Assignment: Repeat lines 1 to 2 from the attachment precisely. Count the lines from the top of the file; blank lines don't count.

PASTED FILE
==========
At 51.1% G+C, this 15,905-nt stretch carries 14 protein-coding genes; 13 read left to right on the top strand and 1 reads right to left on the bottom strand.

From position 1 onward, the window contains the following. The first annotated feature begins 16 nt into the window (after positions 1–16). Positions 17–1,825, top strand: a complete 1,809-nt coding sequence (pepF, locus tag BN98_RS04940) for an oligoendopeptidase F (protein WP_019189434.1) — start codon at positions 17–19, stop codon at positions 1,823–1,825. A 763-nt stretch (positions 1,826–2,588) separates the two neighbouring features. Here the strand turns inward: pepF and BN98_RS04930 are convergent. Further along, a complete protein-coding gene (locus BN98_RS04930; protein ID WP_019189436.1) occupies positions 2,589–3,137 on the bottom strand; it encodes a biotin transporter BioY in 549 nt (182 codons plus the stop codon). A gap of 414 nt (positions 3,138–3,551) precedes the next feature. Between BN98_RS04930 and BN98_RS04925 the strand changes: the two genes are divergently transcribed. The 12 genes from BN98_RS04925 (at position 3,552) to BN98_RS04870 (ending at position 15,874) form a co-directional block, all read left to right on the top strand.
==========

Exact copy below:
At 51.1% G+C, this 15,905-nt stretch carries 14 protein-coding genes; 13 read left to right on the top strand and 1 reads right to left on the bottom strand.

From position 1 onward, the window contains the following. The first annotated feature begins 16 nt into the window (after positions 1–16). Positions 17–1,825, top strand: a complete 1,809-nt coding sequence (pepF, locus tag BN98_RS04940) for an oligoendopeptidase F (protein WP_019189434.1) — start codon at positions 17–19, stop codon at positions 1,823–1,825. A 763-nt stretch (positions 1,826–2,588) separates the two neighbouring features. Here the strand turns inward: pepF and BN98_RS04930 are convergent. Further along, a complete protein-coding gene (locus BN98_RS04930; protein ID WP_019189436.1) occupies positions 2,589–3,137 on the bottom strand; it encodes a biotin transporter BioY in 549 nt (182 codons plus the stop codon). A gap of 414 nt (positions 3,138–3,551) precedes the next feature. Between BN98_RS04930 and BN98_RS04925 the strand changes: the two genes are divergently transcribed. The 12 genes from BN98_RS04925 (at position 3,552) to BN98_RS04870 (ending at position 15,874) form a co-directional block, all read left to right on the top strand.